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Artificial Intelligence and the Internet of Things (IoT)

By Gregory Ceton, CSI, CDT posted 12-11-2018 09:43 AM


Before I dive into the topic for this month, here’s a quick reminder to readers, if you haven’t read the Artificial Intelligence (AI) articles preceding this one in the series, you may want to catch up. The other articles aren’t very long, and they provide a good foundation for the concepts we’ll be covering this month. They are:

This month, we will be talking about another hot technology topic, the Internet of Things (IoT), and what it means for the advancement and use of AI as well as the benefits AI and IoT together can provide for facility performance and, potentially, construction project delivery.


The brain and the body

Perhaps the best analogy for the relationship between AI and the IoT is to think of an AI as the brain and connected IoT devices as the body. The connected devices are how the AI brain perceives and acts in the real world.

For purposes of this article, IoT can be defined as follows:

“The IoT is non-computer or mobile telephony devices with embedded software, electronics, and methods of connecting to the Internet to exchange data.”

IoT devices comprise the next step of expanding the Internet’s use to allow two-way communication by tools that have not been part of that exchange to date.


How big and how much?

The scope and financial scale of these developments are matched only by the rate of adoption and implementation. Current estimates say the IoT is made up of somewhere between 10 and 30 billion connected devices and is on pace to increase twofold by 2021 and double again before 2025.

Financially, the market for IoT devices and data is currently estimated to be around $200 billion. This is expected to go beyond $450 billion by 2020. Most of this growth is expected to take place in the manufacturing, transportation, and utilities markets, with additional significant development expected in the industrial sector. In most studies of IoT implementation, the construction industry has been largely overlooked, perhaps due to the sector’s off and on relationship with data and technological advancements. Just as we can expect to see increased implementation of AI in construction, we can look forward to the adoption and use of IoT devices in the building industry. Even if they are not employed directly in the project delivery process, familiarity with the growing capabilities and use of IoT devices will increase as owners plan to employ them in their facilities.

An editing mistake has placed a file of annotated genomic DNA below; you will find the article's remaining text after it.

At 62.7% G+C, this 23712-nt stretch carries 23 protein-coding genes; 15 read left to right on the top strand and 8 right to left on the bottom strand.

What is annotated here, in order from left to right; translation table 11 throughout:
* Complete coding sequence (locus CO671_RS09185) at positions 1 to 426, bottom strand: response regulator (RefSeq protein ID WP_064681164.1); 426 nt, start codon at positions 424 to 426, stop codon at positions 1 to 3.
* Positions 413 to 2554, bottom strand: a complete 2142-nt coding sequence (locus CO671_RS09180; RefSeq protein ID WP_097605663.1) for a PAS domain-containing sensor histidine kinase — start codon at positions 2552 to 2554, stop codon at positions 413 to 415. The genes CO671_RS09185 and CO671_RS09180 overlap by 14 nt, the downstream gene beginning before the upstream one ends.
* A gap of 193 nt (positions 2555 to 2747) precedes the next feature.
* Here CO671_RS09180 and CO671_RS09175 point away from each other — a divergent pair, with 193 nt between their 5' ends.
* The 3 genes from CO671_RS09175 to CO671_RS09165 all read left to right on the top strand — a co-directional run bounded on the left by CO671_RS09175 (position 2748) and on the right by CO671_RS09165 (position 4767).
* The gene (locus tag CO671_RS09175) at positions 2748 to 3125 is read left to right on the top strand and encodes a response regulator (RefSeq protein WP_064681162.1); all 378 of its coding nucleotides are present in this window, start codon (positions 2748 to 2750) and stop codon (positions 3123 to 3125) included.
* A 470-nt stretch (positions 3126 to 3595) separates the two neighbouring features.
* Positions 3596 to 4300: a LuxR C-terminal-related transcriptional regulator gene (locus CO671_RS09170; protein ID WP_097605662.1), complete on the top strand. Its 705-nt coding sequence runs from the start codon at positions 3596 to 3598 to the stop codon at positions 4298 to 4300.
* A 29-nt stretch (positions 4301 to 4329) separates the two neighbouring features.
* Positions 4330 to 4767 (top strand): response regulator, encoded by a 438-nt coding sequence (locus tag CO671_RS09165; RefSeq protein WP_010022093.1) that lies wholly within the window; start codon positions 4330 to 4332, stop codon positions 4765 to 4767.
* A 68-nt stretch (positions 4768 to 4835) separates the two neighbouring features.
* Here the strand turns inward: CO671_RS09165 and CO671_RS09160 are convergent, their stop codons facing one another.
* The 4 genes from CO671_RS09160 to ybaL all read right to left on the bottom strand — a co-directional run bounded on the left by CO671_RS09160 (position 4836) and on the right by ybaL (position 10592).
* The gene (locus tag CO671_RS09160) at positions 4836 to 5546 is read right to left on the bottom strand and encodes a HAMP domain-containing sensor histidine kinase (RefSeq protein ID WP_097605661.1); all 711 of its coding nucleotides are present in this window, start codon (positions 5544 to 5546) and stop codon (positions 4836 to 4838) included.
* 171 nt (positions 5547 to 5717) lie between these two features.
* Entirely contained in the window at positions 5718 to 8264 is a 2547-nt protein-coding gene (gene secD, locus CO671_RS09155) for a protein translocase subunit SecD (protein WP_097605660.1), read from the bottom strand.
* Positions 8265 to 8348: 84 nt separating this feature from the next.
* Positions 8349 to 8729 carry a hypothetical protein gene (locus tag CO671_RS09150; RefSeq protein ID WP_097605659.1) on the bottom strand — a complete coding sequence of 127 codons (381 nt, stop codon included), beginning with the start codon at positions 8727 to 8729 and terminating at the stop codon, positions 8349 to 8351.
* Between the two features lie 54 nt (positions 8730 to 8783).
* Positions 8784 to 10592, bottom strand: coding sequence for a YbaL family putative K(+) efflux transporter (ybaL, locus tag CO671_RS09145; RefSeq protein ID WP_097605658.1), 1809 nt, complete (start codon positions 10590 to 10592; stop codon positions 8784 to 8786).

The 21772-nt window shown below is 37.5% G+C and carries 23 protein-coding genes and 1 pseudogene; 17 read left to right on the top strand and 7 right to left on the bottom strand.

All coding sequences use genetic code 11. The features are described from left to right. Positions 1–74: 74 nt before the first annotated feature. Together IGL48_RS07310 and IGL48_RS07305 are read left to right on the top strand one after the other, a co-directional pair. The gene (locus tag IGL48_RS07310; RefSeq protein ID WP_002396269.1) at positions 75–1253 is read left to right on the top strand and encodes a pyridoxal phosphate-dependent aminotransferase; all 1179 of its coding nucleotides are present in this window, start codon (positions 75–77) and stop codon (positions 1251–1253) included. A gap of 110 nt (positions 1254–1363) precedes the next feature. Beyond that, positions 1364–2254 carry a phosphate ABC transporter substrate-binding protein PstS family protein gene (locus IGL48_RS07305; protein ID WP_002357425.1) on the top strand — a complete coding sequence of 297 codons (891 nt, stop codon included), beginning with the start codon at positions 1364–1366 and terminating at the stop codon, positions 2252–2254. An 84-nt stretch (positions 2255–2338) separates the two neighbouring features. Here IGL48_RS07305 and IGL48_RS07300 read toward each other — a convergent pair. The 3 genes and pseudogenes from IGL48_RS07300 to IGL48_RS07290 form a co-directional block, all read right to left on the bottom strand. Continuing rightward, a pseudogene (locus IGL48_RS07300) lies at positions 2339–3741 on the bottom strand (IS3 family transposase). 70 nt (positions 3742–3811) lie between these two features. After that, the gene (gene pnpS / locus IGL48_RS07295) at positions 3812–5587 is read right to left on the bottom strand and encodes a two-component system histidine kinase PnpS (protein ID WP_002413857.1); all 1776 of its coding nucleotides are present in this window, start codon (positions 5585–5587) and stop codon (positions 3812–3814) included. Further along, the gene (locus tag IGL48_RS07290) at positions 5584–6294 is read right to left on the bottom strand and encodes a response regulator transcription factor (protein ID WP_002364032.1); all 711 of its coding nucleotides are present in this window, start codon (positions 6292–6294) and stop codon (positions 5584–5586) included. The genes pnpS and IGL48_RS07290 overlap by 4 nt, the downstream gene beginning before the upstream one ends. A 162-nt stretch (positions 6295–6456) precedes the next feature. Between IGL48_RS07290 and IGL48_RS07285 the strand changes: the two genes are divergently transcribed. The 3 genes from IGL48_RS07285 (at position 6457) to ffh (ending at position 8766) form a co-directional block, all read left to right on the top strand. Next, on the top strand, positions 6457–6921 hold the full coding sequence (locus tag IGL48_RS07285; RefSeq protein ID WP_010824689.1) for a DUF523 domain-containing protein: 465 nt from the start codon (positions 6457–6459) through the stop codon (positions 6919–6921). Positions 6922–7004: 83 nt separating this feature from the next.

Unseen obstacles

The greatest obstacles currently facing IoT are the need for increased security and lack of dominant standards governing implementation and data exchange.

Similar to the challenges we faced with other applications in the construction industry, the data exchange obstacles have grown from a lack of industry consensus around an authoritative, small set of standards. A large catalog of IoT standards has been developed but they often compete with each other. It would be better to have a few, such as TCP/IP or HTTP, to define the work comprehensively. Without open standards, the result can be product lock-in and the potential for alienation from one’s own data sources, similar to what happened with building information modeling (BIM) and computer-aided facility management (CAFM) software. Since the codes are in flux, the data transmitted by IoT sensors and the communication protocols with Internet-enabled actuators and other controls lack the kind of standardization that much of the traffic on the web has had over its life cycle.

The construction industry has addressed security issues for its software and data tools in the same way the rest of the industries have, through increased focus on security protocols for traditional connected devices and data.

Since the software in IoT devices is “baked in,” it can be challenging to apply the same sort of protocols and standards to devices after they have been installed. IoT devices operate in the background, therefore evidence of security vulnerabilities may remain invisible. IoT sensors and actuators can be hijacked and added to a bot net capable of carrying out denial of service (DoS) attacks in the same way as any other Internet-connected device. In 2012, a researcher discovered a botnet called Aidra, which had compromised thousands of IoT devices and could easily be used for a DoS attack.


Where to from here?

It seems clear that despite these obstacles, the trend for increased connectivity will not subside. The most exciting aspect of all of this is the capacity to use the ever-growing, real-world data sets produced by IoT devices to train increasingly sophisticated AI and the impact the AI/IoT pairing can have on real world work and efficiency. Just like humans learn from their muscles and senses, it is possible that true general-purpose AI is unachievable without IoT. Expect to see more evidence of AI-enabled IoT devices in the construction and design arenas in the near future. These changes, much like the information-centric AI applications discussed last month, have the capacity to raise expectations about productivity and efficiency, an effect that may not be something you can choose not to engage with.

We’ll have a short column for the New Year in January. In early February, expect to read the last article in this series, in which we will look forward and try to draw some conclusions about what we can expect to see from AI next year, the next decade, and beyond.

Until then, happy holidays to all!


Gregory Ceton, CSI, CDT, is CSI director of strategic initiatives and special projects. He lives in the D.C. area and likes disruptive technology, good food, and cats.